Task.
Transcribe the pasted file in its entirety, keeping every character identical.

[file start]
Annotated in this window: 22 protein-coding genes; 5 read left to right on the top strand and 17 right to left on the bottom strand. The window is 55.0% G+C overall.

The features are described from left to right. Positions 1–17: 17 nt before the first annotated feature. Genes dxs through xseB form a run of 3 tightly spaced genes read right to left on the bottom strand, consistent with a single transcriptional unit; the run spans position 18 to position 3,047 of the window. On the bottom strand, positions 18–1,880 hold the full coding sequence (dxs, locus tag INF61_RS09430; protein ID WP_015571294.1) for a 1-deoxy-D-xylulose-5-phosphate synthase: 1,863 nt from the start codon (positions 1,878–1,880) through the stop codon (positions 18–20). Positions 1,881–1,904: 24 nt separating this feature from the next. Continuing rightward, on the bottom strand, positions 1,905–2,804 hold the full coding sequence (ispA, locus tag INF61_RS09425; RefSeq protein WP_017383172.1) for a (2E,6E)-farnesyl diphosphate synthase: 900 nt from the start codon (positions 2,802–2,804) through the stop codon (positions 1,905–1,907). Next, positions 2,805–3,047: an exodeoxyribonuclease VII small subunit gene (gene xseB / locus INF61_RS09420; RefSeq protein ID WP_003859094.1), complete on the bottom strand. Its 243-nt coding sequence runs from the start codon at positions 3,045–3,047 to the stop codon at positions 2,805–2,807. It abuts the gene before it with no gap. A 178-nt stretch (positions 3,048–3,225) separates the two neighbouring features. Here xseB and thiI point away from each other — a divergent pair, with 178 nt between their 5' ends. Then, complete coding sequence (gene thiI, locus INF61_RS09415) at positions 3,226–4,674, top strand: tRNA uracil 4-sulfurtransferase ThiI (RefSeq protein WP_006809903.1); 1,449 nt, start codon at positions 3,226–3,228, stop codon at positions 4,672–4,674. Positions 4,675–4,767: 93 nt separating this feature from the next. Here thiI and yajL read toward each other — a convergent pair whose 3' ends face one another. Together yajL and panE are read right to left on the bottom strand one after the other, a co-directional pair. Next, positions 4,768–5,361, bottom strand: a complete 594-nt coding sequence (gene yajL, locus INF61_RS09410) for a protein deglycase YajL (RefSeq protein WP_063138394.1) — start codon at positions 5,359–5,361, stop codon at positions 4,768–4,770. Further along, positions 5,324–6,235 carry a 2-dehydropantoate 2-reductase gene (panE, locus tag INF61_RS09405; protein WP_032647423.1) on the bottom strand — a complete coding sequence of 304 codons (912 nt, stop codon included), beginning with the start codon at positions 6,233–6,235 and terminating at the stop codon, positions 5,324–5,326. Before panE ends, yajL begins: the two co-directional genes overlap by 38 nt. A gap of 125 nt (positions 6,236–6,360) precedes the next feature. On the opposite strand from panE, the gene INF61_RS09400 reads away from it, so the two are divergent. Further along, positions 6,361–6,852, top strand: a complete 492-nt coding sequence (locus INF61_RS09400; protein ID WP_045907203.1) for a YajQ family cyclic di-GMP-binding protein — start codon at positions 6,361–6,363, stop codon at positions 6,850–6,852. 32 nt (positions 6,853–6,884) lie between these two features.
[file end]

Annotated in this window: 22 protein-coding genes; 5 read left to right on the top strand and 17 right to left on the bottom strand. The window is 55.0% G+C overall.

The features are described from left to right. Positions 1–17: 17 nt before the first annotated feature. Genes dxs through xseB form a run of 3 tightly spaced genes read right to left on the bottom strand, consistent with a single transcriptional unit; the run spans position 18 to position 3,047 of the window. On the bottom strand, positions 18–1,880 hold the full coding sequence (dxs, locus tag INF61_RS09430; protein ID WP_015571294.1) for a 1-deoxy-D-xylulose-5-phosphate synthase: 1,863 nt from the start codon (positions 1,878–1,880) through the stop codon (positions 18–20). Positions 1,881–1,904: 24 nt separating this feature from the next. Continuing rightward, on the bottom strand, positions 1,905–2,804 hold the full coding sequence (ispA, locus tag INF61_RS09425; RefSeq protein WP_017383172.1) for a (2E,6E)-farnesyl diphosphate synthase: 900 nt from the start codon (positions 2,802–2,804) through the stop codon (positions 1,905–1,907). Next, positions 2,805–3,047: an exodeoxyribonuclease VII small subunit gene (gene xseB / locus INF61_RS09420; RefSeq protein ID WP_003859094.1), complete on the bottom strand. Its 243-nt coding sequence runs from the start codon at positions 3,045–3,047 to the stop codon at positions 2,805–2,807. It abuts the gene before it with no gap. A 178-nt stretch (positions 3,048–3,225) separates the two neighbouring features. Here xseB and thiI point away from each other — a divergent pair, with 178 nt between their 5' ends. Then, complete coding sequence (gene thiI, locus INF61_RS09415) at positions 3,226–4,674, top strand: tRNA uracil 4-sulfurtransferase ThiI (RefSeq protein WP_006809903.1); 1,449 nt, start codon at positions 3,226–3,228, stop codon at positions 4,672–4,674. Positions 4,675–4,767: 93 nt separating this feature from the next. Here thiI and yajL read toward each other — a convergent pair whose 3' ends face one another. Together yajL and panE are read right to left on the bottom strand one after the other, a co-directional pair. Next, positions 4,768–5,361, bottom strand: a complete 594-nt coding sequence (gene yajL, locus INF61_RS09410) for a protein deglycase YajL (RefSeq protein WP_063138394.1) — start codon at positions 5,359–5,361, stop codon at positions 4,768–4,770. Further along, positions 5,324–6,235 carry a 2-dehydropantoate 2-reductase gene (panE, locus tag INF61_RS09405; protein WP_032647423.1) on the bottom strand — a complete coding sequence of 304 codons (912 nt, stop codon included), beginning with the start codon at positions 6,233–6,235 and terminating at the stop codon, positions 5,324–5,326. Before panE ends, yajL begins: the two co-directional genes overlap by 38 nt. A gap of 125 nt (positions 6,236–6,360) precedes the next feature. On the opposite strand from panE, the gene INF61_RS09400 reads away from it, so the two are divergent. Further along, positions 6,361–6,852, top strand: a complete 492-nt coding sequence (locus INF61_RS09400; protein ID WP_045907203.1) for a YajQ family cyclic di-GMP-binding protein — start codon at positions 6,361–6,363, stop codon at positions 6,850–6,852. 32 nt (positions 6,853–6,884) lie between these two features.